Nissl staining

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The '''Nissl staining''' is a classic dye combination mostly binding to nucleic acid and staining it in dark blue to purple. The Nissl staining is most well known for its use in nervous tissue histology.
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[[Image:Journal.pone.0008762.s003.B Nissl stain.jpg|thumb|right|Nissl staining (blue) in the substantia nigra pars compacta of mice from (Pan-Montojo 2010)]]
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The '''Nissl staining''' is a classic nucleic acid staining method traditionally used on nervous tissue sections. The active dye in the staining solution can vary, but toluidine blue or cresyl violet are common components. Nissl is also an outdated term for the ER.
== Principle ==
== Principle ==
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The Nissl staining employs a mixture of basic dyes (aniline, thionine, or cresyl violet) which stains negatively charged RNA.
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A basic dye (aniline, thionine, or cresyl violet) binds to negatively charged nucleic acids like RNA and DNA.
== Target of the dye ==
== Target of the dye ==
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Nissl staining typically marks the ER due to ribosomal RNA as well as the nucleus.
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Nissl staining typically marks the ER due to ribosomal RNA as well as the nucleus and other accumulations of nucleic acid.
== External links ==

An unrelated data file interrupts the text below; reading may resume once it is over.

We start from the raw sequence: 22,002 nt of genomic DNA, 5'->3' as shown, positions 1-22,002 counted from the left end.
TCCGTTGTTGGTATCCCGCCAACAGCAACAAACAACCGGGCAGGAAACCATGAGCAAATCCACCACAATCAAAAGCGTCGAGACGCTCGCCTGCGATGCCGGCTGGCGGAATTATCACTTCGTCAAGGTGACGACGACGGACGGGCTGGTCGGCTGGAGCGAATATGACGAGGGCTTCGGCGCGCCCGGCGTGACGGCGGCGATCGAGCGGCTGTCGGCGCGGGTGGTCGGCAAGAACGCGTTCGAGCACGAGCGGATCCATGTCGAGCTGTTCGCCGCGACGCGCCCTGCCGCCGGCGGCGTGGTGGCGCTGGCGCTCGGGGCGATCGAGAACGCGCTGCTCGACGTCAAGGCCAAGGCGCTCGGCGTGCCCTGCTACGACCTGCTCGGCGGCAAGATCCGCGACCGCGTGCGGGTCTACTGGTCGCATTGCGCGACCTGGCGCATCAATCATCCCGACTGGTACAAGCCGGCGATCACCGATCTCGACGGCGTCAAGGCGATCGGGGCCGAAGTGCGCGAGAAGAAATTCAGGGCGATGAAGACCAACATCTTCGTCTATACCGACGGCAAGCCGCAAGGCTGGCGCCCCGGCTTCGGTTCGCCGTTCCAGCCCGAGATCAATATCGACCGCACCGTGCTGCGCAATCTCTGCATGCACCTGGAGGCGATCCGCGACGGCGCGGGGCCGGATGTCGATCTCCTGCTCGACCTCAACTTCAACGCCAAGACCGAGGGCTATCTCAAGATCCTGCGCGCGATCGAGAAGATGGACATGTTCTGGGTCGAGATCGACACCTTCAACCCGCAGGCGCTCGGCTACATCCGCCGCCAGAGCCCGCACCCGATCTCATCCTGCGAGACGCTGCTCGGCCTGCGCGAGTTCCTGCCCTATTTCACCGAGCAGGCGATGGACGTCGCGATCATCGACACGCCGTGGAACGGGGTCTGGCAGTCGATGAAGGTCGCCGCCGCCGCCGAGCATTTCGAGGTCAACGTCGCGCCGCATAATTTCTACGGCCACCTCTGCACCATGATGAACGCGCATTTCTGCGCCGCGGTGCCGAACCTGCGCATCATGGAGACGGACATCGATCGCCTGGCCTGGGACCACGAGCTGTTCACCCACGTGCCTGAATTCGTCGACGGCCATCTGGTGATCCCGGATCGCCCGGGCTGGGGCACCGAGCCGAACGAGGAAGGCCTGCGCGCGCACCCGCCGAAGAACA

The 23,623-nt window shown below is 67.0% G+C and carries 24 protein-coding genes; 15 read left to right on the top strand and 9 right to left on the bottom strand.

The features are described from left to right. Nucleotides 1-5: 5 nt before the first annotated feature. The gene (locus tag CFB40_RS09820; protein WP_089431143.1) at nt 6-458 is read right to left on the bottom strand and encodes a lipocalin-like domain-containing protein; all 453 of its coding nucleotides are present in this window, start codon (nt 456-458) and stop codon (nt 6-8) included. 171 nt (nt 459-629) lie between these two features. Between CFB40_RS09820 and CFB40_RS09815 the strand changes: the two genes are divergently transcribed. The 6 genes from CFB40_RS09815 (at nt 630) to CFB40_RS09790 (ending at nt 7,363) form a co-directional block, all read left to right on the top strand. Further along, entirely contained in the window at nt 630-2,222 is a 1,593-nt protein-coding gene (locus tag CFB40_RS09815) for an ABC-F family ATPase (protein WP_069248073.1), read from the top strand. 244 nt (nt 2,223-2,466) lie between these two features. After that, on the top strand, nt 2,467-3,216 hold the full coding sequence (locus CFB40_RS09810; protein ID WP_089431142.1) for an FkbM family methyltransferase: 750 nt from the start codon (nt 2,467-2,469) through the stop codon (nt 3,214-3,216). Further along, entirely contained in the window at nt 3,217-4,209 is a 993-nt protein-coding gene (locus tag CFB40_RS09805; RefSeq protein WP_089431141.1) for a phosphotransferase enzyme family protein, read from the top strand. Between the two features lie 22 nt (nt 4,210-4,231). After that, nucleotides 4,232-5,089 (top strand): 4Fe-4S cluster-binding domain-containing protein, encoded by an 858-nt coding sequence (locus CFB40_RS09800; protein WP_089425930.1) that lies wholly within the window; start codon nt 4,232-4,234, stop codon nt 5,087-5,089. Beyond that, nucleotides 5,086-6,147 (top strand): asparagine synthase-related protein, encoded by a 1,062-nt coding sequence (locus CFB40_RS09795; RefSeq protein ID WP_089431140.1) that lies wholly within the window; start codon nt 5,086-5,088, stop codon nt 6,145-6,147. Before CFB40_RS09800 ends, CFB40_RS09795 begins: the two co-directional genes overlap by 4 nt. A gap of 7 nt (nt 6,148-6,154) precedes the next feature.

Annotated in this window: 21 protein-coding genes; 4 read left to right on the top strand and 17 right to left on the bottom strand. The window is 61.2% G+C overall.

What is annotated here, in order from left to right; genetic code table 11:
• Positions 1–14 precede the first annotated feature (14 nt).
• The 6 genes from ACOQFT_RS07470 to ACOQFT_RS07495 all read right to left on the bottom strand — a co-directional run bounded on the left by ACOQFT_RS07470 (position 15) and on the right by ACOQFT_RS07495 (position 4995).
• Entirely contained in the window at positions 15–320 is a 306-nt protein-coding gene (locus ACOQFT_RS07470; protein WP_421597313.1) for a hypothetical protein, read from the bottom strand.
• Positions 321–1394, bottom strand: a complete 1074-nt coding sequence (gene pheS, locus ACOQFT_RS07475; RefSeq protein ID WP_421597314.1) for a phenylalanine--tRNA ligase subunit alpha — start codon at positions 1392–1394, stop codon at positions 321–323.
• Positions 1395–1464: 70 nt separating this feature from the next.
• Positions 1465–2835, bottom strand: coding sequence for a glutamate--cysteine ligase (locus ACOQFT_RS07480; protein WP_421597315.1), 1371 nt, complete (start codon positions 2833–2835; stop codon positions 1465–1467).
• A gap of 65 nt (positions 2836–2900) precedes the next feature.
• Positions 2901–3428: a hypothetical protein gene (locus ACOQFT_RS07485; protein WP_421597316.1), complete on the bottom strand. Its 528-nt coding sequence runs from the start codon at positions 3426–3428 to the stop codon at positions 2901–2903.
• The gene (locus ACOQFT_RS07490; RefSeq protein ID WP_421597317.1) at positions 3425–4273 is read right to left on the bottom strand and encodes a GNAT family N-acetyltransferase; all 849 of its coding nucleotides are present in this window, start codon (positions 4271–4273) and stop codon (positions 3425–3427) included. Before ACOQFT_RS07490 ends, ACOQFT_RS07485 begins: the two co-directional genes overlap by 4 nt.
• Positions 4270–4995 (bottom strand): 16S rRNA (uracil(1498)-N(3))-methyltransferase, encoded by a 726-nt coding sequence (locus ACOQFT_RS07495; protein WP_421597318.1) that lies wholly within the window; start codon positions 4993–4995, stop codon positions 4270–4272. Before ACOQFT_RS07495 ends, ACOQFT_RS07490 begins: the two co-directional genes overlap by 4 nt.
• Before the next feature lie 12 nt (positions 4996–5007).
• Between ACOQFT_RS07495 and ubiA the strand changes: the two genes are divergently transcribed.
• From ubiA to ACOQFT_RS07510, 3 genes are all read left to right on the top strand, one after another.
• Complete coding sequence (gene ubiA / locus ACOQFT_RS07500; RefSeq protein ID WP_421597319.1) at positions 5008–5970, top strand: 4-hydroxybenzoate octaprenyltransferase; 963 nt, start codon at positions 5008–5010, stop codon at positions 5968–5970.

== External links ==
* [http://en.wikipedia.org/wiki/Nissl_staining#Named_histology_concepts Nissl staining section from the biography of the eponymous scientist Franz Nissl in the Wikipedia]
* [http://en.wikipedia.org/wiki/Nissl_staining#Named_histology_concepts Nissl staining section from the biography of the eponymous scientist Franz Nissl in the Wikipedia]
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* [http://faculty.washington.edu/rhevner/Nissl.doc Nissl staining of paraffin section protocol from the Hevner Lab U Washington]
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* [http://faculty.washington.edu/rhevner/Nissl.doc Nissl staining of paraffin section protocol from the Hevner lab U Washington]
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* [http://www.psy.jhu.edu/~fortune/Nissl.html Nissl staining protocol from the Fortune lab, Johns Hopkins]
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* [http://psych.colorado.edu/~dbarth/PDFs/4052/4052%20Manual%20Chapters/Histology%20I.pdf Nissl staining protocol from Barth course material, U of Colorado at Boulder]
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* [http://www.neuralstainkit.com/index.php?pr=Ready-to-Use_Staining_Solutions Commercial Nissl staining solutions w photos of stained sections] 
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[[Category:Material]]
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[[Category:Protocol]]
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[[Category:Microscopy]]
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[[Category:Dye]]

Current revision

Nissl staining (blue) in the substantia nigra pars compacta of mice from (Pan-Montojo 2010)
Nissl staining (blue) in the substantia nigra pars compacta of mice from (Pan-Montojo 2010)

The Nissl staining is a classic nucleic acid staining method traditionally used on nervous tissue sections. The active dye in the staining solution can vary, but toluidine blue or cresyl violet are common components. Nissl is also an outdated term for the ER.

Principle

A basic dye (aniline, thionine, or cresyl violet) binds to negatively charged nucleic acids like RNA and DNA.

Target of the dye

Nissl staining typically marks the ER due to ribosomal RNA as well as the nucleus and other accumulations of nucleic acid.

External links

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